Tips for keeping safe around water this summer by Puddleducks.
The summer holidays are almost upon us, yippee! We hope everyone will make the most of them, with lots of water play of course!
We often get asked about how to safely enjoy swimming away from our classes, especially on holiday and how to help children retain and gain even more confidence during the summer break. Well you won’t be surprised to hear that really, it isn’t rocket science! Deep down, we bet you all know the answers… but we’ll share our thoughts anyway.
Swim with any children in your care – it’s more fun and you can keep them close and safe.
Understand your swimming environment – especially how the depth changes.
Children will gravitate towards water – teach them to never enter the water without your supervision.
Pay attention to safety advice – always be on the look out for warning signs and learn what the different coloured flags mean at the beach.
Stay safe in the sea - Always stay in a safe depth. Inflatable dinghies and lilos are a well-known hazard and can easily be blown out to sea. Don’t use them in open water. Beware of rip currents and if caught in one, swim parallel to the shore.
Do your research – For water based activities discover the safety arrangements and whether is a lifeguard, ask local people for advice.
Test their safety knowledge – Use a fun game or quiz to ask your children what water safety tips they know.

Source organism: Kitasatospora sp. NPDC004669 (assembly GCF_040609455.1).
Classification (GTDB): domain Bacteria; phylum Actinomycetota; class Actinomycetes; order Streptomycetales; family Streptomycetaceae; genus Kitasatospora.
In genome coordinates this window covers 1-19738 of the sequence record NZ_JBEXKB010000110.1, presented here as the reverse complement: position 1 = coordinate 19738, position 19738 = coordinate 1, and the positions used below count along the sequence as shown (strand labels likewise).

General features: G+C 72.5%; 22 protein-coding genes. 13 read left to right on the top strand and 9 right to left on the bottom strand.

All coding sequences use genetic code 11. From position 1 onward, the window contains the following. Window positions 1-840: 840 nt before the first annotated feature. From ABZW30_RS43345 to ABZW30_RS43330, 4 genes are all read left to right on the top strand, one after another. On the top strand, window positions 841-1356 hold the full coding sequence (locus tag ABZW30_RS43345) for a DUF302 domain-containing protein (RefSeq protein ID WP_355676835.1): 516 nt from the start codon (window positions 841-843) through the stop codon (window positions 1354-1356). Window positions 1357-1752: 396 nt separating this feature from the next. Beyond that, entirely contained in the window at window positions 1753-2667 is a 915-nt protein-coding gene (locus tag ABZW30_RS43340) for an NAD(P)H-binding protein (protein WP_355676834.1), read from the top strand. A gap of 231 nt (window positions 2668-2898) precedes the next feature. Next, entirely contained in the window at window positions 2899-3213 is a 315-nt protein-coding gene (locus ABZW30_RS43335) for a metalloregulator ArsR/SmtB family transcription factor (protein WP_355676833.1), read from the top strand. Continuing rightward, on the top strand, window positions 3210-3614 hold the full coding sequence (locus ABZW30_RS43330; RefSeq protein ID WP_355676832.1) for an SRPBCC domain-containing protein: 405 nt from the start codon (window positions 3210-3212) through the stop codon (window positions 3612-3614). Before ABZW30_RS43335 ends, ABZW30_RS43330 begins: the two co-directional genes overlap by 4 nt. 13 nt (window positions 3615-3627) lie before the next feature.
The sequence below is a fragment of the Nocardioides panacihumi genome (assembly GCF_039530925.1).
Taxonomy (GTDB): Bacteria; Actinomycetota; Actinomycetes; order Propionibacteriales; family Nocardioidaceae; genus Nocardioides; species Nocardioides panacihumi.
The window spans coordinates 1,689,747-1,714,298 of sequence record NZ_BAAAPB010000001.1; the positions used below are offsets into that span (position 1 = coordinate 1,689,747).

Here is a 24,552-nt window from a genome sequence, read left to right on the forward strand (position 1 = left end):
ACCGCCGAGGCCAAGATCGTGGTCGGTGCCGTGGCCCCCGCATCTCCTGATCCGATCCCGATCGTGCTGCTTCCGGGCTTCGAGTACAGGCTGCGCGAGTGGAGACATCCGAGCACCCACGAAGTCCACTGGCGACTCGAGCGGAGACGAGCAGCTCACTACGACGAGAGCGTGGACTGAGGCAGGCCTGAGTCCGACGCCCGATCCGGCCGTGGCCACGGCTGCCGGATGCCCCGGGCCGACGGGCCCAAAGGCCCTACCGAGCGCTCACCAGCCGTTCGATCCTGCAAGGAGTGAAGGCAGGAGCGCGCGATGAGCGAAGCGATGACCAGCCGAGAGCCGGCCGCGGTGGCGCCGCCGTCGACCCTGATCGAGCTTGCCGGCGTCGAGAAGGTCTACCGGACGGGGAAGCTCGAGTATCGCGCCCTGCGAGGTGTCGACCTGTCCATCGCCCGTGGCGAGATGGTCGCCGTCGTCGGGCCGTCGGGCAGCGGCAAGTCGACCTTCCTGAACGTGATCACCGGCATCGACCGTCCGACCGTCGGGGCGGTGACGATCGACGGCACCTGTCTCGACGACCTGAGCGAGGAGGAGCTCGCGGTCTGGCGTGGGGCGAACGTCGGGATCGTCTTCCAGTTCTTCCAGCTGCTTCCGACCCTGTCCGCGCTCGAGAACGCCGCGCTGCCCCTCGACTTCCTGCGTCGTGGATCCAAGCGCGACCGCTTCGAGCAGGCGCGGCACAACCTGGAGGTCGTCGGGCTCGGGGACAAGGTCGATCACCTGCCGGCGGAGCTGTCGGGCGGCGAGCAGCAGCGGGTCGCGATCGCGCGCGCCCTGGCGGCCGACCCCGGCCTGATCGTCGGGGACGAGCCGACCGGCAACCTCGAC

Drowning is the 3rd leading cause of unintentional injury death, accounting for 7% of all injury-related deaths. In 2019, an estimated 236 000 people died from drowning, making drowning a major public health problem worldwide. The World Health Organisation have a comprehensive report from 2014/15, which broke down by geographic location and age range, drowning is the 5th leading cause of accidental death in 5-9 year-olds in Europe and the 6th leading cause for 1-4 year-olds.
Children’s vulnerability changes with age but those under 12 months are relatively immobile and entirely dependent on caregivers. They can drown very quickly and in very little water, and in containers that may not be perceived as risks (for example, in a bucket or a toilet). Children who are mobile but too young to recognise danger or to get out of water are also at risk, especially in the absence of barriers and capable supervision.
Teaching water safety and personal survival skills to our babies and children is at the core of our Puddle Ducks Baby & Pre-school and Swim Academy lessons. Most of the activities are related to personal survival although our children just think they are having fun, spending time with their grown up and playing games!
Monkey Walks teach them how to hold on to the side and move along to a point where it is safe to climb out.
Blowing Bubbles teaches them how to breath out underwater.
Cowboy Rides teach them how to hold on to an adult for safety
Learning to kick to the surface and turn after jumping in teaches them how to return to safety.
In teaching these skills to your children from as young an age as possible, they become second nature, and if the worst was to happen and they were to fall into water, they would instinctively know what to do.
Whatever you do over the summer break we hope you have a fantastic time and have the chance to enjoy some wonderful weather!